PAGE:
__________________________________________________________________________/* Data structures * * A virtual address consists of a segment id (sid) and page number(pno). * A sid is 28 bits and a pno is 16. A real address is 32 bits. * A page is 4096 bytes. * * The page frame table (pft) maps the real page frames to the virtual * pages they are assigned to. For each real page frame there is a pftsw * structure. * * Real page frame number 1 (nfr = FBANCH) is the anchor for the list * of free frames. This frame is always present. When the free list * is empty, pft-- freefwd(FBANCH) == pft-- freebwd(FBANCH) ==FBANCH. */struct pftswint  -- ssid;     /* segment id of source object   (sid)*/uint -- pagex;       /* page number in source object (pno)*/int  -- freefwd;     /* next on free list */int  -- freebwd;     /* previous on free list */. . .};struct vmmdseg{struct pftsw   pft MAXRPAGE!;             /* software defined pft */. . .};struct vmmdseg vmmdseg;#definepft-- freefwd(x)         vmmdseg.pft (x)!.-- freefwd#definepft-- freebwd(x)         vmmdseg.pft (x)!.-- freebwd#definepft-- ssid(x)       vmmdseg.pft (x)!.-- ssid#definepft-- pagex(x)       vmmdseg.pft (x)!.-- pagex/* * PFT index of free block anchor. */#define FBANCH     1  /* pft anchor for free list *//* * List management routines * * v-- insfree() is called to insert a real page frame * (real page frame number = nfr) on the free list. * Odd frame numbers are put at the front of the forward list, * even frame numbers are put at the front of the backward list. * * * v-- getframe() is called to allocate a real page frame * from the free list. An odd real page frame number (nfr) is assigned * to an odd virtual page number (pno) and an even real page framenumber * is assigned to an even virtual page number. An odd real page frame * is pulled from the forward pointer of FBANCH and an even real page * frame is pulled from the backward pointer of FBANCH. * * This odd/odd, even/even assignment is not guaranteed. If there are * only even frame numbers available, then an even frame will beassigned * to an odd virtual page number. *//* * v-- insfree * put page frame on free list*/v-- insfree(nfr)int nfr; /* page frame number to put on free list */{int nxt,prv;/* * put at head if odd, tail if even frame */if (nfr & 1){prv = FBANCH;nxt = pft-- freefwd(FBANCH);}else{prv = pft-- freebwd(FBANCH)nxt = FBANCH;}pft-- freefwd(nfr) = nxt;pft-- freebwd(nxt) = nfr;pft-- freebwd(nfr) = prv;pft-- freefwd(prv) = nfr;return 0;}/* * v-- getframe(sid,page) * * on entry the free frame list is not empty. this * procedure takes the first frame off the free list * and returns its page frame number. * * input parameters *  sid - segment id *  page - page within sid. * * RETURN VALUE - page frame allocated. */intv-- getframe(sid,page)int sid;int page;{int nfr,nxt,sidx,prv;struct ppda* p-- ppda;/* remove a frame from the appropriate end * of the list. If odd use forward pointer * else (even) use backward pointer. */if (page & 1){nfr = pft-- freefwd(FBANCH);prv = FBANCH;nxt = pft-- freefwd(pft-- freefwd(FBANCH));}else{nfr = pft-- freebwd(FBANCH);prv = pft-- freebwd(pft-- freebwd(FBANCH));nxt = FBANCH;}pft-- freefwd(prv) = nxt;pft-- freebwd(nxt) = prv;return (nfr);}__________________________________________________________________________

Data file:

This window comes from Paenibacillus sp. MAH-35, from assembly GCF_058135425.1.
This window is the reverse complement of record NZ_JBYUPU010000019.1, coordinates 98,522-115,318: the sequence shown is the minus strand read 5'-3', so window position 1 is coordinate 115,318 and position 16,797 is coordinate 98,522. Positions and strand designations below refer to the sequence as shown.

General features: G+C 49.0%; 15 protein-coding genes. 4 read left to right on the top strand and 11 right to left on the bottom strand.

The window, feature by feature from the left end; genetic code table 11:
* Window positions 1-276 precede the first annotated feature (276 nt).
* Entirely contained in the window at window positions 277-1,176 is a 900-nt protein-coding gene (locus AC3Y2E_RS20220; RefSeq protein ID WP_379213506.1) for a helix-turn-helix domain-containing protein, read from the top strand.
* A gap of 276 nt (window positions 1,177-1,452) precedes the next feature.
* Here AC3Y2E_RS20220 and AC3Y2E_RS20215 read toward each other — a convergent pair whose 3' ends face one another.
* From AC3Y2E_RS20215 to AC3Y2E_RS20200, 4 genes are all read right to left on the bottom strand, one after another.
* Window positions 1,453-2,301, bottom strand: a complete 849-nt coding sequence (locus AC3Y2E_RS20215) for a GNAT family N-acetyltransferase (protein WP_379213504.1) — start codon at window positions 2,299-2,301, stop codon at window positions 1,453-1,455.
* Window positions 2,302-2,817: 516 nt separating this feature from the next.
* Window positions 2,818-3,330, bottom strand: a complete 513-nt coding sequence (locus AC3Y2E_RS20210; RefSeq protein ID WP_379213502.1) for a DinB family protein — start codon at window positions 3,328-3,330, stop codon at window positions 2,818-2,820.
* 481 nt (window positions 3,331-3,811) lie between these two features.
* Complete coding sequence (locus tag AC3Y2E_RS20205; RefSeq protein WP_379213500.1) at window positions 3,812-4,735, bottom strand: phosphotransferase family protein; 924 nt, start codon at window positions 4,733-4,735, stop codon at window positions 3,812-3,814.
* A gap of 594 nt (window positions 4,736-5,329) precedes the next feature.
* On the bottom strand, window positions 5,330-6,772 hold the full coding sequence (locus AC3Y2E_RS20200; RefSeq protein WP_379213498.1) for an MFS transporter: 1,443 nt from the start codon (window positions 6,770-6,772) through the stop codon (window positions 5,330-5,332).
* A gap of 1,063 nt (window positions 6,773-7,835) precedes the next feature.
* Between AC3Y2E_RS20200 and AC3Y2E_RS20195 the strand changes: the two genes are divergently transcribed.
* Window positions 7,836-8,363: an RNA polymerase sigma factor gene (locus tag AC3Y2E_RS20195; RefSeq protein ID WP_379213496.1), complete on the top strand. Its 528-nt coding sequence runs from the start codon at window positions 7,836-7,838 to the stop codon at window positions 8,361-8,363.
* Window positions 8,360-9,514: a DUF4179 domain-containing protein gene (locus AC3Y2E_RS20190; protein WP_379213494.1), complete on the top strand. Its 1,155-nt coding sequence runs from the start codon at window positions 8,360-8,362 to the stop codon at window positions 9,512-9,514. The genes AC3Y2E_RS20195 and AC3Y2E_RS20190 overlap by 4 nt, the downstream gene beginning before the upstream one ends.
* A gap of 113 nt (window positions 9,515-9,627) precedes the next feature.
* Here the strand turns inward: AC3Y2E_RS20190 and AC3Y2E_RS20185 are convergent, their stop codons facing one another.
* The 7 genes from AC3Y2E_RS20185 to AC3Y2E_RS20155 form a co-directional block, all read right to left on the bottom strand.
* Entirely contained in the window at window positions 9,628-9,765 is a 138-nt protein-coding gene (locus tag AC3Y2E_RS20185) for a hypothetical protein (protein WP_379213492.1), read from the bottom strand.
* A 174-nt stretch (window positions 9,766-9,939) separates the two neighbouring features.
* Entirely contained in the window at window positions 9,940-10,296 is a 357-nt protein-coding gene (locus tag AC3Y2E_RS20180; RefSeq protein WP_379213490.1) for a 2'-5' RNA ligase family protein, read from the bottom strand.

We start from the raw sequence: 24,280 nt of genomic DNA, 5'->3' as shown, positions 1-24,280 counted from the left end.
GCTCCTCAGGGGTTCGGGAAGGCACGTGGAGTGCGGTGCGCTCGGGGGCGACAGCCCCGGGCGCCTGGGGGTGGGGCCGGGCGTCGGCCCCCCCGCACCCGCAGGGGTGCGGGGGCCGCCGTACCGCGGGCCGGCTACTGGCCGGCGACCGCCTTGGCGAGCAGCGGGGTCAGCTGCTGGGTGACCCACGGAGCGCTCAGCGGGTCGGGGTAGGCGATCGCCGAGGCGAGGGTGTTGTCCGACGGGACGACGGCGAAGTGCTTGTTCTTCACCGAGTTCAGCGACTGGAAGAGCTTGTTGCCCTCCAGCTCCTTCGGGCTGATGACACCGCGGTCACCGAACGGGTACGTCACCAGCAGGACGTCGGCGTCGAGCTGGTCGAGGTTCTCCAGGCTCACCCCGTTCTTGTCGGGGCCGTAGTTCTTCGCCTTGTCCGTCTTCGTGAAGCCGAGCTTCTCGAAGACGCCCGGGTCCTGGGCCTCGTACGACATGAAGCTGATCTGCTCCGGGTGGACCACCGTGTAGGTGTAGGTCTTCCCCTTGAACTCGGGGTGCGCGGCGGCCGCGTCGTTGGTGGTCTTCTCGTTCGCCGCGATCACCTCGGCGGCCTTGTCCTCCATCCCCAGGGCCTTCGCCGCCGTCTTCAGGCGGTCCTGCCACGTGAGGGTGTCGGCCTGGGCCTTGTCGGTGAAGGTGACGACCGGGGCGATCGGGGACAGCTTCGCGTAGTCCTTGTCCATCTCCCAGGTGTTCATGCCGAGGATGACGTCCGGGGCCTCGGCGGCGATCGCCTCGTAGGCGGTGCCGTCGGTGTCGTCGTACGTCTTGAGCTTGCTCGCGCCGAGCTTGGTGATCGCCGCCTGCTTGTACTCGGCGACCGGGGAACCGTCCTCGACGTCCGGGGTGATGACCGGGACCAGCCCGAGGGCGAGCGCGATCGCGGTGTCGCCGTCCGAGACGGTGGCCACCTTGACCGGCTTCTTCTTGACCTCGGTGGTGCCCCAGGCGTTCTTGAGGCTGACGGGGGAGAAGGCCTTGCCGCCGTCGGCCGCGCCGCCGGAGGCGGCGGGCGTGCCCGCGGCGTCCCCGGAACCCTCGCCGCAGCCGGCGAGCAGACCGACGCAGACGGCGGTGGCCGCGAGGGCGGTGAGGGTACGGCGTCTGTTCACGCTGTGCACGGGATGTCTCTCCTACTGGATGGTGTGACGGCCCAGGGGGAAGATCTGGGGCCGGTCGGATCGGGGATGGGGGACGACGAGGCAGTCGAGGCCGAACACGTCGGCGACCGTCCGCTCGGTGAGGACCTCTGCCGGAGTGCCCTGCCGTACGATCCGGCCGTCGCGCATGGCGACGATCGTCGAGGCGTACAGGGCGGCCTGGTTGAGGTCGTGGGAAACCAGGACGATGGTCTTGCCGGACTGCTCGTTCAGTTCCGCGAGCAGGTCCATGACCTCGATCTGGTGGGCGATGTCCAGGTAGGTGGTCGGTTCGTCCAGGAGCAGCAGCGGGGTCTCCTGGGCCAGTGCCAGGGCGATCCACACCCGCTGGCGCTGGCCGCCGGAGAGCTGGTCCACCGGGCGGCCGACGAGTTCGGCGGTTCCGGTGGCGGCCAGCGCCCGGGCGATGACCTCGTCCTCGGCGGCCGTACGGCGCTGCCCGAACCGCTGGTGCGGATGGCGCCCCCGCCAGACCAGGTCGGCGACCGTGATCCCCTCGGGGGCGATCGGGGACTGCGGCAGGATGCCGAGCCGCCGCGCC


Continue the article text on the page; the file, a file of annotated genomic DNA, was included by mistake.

It is important to note that while the present invention has been described in the context of a fully functional set of data processing systems, those skilled in the art will appreciate that the mechanisms of the present invention are capable of being distributed in the form of a computer readable medium of instructions in a variety of forms, and that the present invention applies equally regardless of the particular type of signal bearing media used to actually carry out the distribution. Examples of computer readable media include: recordable type media such as floppy disks and CD-ROMs and transmission type media such as digital and analog communication links.